• EveryCubEver

    Today’s Cubs Birthdays (July 26)

    By Rick Kaempfer
    In Today's Cub Birthday
    Jul 26th, 2023

    ~Hoyt Wilhelm 1923–2002 (Cubs 1970)
    The future Hall of Famer was 47 years old when the Cubs got him in 1970. He will be remembered for his great knuckleball, and his outstanding career as a reliever. When he retired he held the record for most games and wins in relief, and was the first relief pitcher to be named to the Hall of Fame. He won’t, however, be remembered for his days with the Cubs. He pitched in three games, amassed a very impressive ERA of 9.82, and was traded after the season to the Braves. He is still the oldest player ever to play for the Cubs. Here’s a little bit of trivia about Hoyt: He hit a home run in his first major league at-bat, and never hit another one in 21 major league seasons. (Photo: Topps 1971 Baseball Card)

    ~Alex Burnett 1987– (Cubs 2013)
    Burnett appeared in exactly one game for the Cubs on May 29, 2013. He pitched the ninth inning against the White Sox at Wrigley Field that day, and allowed only one hit, a single by Jeff Keppinger. The Cubs won the game 9-3. Burnett previously pitched for the Twins and Orioles.

    ~Lou Jackson 1935–1969 (Cubs 1958-1959)
    The Grambling product was a backup outfielder for the Cubs during two brief cups of coffee in the late 50s. He hit his only big league homer in a Cubs uniform. He later got one more brief taste of the big leagues with the 1964 Baltimore Orioles. Jackson went to Japan after his stint in Baltimore and had some success there, but one day when he was batting, he collapsed at the plate. He died the following year of pancreatitis, at the age of 33.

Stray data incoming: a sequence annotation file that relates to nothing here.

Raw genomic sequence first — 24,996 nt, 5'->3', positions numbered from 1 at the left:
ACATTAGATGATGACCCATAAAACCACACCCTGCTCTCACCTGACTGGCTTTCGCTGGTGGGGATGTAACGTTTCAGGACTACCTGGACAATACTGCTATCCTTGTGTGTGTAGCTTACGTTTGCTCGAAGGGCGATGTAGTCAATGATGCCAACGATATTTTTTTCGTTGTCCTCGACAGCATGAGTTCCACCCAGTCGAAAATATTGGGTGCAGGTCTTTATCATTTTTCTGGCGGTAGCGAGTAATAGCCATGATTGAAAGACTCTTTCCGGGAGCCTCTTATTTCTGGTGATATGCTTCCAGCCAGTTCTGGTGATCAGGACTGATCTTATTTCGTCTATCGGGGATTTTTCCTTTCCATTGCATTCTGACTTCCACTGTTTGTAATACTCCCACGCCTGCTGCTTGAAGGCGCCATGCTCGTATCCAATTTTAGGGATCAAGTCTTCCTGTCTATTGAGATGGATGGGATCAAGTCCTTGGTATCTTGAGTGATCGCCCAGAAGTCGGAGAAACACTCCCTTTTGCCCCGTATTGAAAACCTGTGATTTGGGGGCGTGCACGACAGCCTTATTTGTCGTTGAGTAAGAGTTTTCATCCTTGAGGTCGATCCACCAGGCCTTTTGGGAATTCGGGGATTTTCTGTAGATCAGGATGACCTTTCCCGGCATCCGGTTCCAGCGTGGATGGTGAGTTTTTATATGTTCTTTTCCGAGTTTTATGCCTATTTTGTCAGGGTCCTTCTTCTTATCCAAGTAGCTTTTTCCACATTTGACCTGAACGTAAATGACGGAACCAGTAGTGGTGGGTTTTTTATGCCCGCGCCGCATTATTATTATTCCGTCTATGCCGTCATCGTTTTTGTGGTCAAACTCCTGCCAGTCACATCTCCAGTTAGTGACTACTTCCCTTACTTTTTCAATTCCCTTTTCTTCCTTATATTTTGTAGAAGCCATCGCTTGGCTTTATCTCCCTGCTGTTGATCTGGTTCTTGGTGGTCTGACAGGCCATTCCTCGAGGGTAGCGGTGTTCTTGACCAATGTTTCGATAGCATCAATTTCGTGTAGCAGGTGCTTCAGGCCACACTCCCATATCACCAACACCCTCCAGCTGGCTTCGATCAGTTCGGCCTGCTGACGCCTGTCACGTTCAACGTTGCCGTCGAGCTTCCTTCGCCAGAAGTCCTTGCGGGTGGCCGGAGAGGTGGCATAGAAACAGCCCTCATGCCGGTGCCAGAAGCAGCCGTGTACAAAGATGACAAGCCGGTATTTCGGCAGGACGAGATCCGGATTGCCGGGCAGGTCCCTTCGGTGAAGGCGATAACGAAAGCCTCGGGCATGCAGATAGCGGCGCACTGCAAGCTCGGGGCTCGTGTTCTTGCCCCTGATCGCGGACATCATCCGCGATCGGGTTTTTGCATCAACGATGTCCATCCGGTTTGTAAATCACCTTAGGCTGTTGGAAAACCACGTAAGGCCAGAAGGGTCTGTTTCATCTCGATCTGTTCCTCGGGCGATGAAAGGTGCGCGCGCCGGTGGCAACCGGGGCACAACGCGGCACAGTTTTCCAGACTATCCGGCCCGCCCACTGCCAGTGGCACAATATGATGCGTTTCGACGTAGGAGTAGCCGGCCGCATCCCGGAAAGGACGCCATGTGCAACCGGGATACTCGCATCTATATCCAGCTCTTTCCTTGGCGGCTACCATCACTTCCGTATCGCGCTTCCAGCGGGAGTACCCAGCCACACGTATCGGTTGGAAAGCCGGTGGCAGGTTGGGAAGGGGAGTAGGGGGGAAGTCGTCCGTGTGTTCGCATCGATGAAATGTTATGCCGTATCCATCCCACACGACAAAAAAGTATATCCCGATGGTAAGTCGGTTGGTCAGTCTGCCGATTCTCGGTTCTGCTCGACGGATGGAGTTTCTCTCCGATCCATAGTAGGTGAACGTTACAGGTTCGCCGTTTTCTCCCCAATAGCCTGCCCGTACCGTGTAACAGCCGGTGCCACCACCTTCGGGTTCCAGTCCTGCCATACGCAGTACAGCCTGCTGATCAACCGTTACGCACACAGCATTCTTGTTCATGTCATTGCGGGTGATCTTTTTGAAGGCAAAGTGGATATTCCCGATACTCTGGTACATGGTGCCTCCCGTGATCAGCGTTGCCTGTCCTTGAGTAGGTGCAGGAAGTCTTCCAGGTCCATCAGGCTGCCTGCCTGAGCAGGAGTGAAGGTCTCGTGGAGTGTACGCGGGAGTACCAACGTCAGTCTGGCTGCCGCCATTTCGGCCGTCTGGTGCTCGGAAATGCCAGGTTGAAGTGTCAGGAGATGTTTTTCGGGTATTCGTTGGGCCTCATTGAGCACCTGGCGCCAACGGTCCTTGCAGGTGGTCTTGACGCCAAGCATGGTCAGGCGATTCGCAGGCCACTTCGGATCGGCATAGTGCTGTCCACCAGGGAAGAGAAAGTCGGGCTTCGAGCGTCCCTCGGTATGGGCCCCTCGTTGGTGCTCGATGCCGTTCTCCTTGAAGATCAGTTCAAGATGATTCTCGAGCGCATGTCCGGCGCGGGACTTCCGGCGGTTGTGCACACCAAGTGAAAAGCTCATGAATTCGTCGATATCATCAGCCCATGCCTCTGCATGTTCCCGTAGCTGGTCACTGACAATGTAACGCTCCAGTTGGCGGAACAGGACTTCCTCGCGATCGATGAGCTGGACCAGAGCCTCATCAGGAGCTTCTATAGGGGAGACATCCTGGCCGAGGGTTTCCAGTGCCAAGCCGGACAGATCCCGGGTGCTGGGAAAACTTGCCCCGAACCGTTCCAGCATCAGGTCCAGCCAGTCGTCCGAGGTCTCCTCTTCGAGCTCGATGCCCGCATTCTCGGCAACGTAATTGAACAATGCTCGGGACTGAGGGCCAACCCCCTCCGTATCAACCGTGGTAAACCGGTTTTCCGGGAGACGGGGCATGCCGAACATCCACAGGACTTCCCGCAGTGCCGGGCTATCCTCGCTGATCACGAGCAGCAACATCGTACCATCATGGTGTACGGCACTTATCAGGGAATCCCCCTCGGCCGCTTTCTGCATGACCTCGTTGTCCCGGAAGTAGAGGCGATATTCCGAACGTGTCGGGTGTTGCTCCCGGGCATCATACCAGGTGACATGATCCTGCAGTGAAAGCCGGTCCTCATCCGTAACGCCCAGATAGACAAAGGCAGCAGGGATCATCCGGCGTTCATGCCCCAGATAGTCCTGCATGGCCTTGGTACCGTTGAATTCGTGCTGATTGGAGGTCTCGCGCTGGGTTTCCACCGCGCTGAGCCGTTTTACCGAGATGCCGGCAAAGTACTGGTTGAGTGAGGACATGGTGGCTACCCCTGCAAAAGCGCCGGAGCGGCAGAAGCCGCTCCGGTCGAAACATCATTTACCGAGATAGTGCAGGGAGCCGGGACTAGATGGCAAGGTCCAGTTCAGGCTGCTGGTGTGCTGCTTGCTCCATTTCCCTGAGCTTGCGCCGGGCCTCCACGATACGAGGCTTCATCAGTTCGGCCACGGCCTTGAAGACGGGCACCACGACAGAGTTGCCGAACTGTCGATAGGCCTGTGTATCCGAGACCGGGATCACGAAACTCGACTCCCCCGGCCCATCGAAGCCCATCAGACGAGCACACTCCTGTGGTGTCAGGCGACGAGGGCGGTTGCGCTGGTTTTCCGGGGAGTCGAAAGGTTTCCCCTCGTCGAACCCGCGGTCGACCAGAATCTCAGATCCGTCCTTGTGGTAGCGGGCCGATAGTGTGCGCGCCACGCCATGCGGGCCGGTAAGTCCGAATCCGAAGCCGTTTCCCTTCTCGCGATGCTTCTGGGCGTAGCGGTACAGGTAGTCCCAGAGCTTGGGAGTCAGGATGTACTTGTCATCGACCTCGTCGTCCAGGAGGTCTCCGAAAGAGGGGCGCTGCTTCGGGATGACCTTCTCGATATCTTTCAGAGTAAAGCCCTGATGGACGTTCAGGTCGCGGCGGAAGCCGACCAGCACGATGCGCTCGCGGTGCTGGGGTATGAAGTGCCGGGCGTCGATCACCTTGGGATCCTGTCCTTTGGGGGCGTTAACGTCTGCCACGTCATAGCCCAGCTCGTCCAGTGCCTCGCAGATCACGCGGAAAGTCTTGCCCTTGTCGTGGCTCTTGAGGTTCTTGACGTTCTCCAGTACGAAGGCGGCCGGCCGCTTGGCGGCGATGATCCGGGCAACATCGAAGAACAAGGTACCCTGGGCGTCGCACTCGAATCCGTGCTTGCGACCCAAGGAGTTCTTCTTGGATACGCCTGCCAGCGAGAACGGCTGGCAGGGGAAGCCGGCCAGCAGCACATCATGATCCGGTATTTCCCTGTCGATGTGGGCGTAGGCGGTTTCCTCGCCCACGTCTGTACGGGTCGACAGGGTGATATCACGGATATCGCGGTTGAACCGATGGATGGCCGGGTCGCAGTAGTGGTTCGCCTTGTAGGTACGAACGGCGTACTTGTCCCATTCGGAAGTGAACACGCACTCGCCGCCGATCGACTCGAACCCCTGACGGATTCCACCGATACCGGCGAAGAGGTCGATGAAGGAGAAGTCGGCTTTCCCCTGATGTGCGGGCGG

~Phil Powers 1854–1914 (White Stockings 1878)
    Powers had one of the great nicknames in Cubs history. They called him Grandmother. He played for the Cubs (then known as the White Stockings) as a rookie in 1878. That was only the third season in National League history. Powers didn’t do much for Chicago, hitting only .161 in 32 plate appearances. The catcher played another six seasons in the big leagues after that, but never did quite master the art of hitting. His lifetime batting average was .180.

    ~Brandon Morrow 1984– (Cubs 2018-present)
    The Cubs signed the accomplished reliever and turned him into something he had never been in his career — a full-time closer. Brandon was lights out in that role, saving 22 games and posting a 1.47 ERA before getting hurt. His absence at the end of the season was a major contributor to the Cubs early playoff exit.

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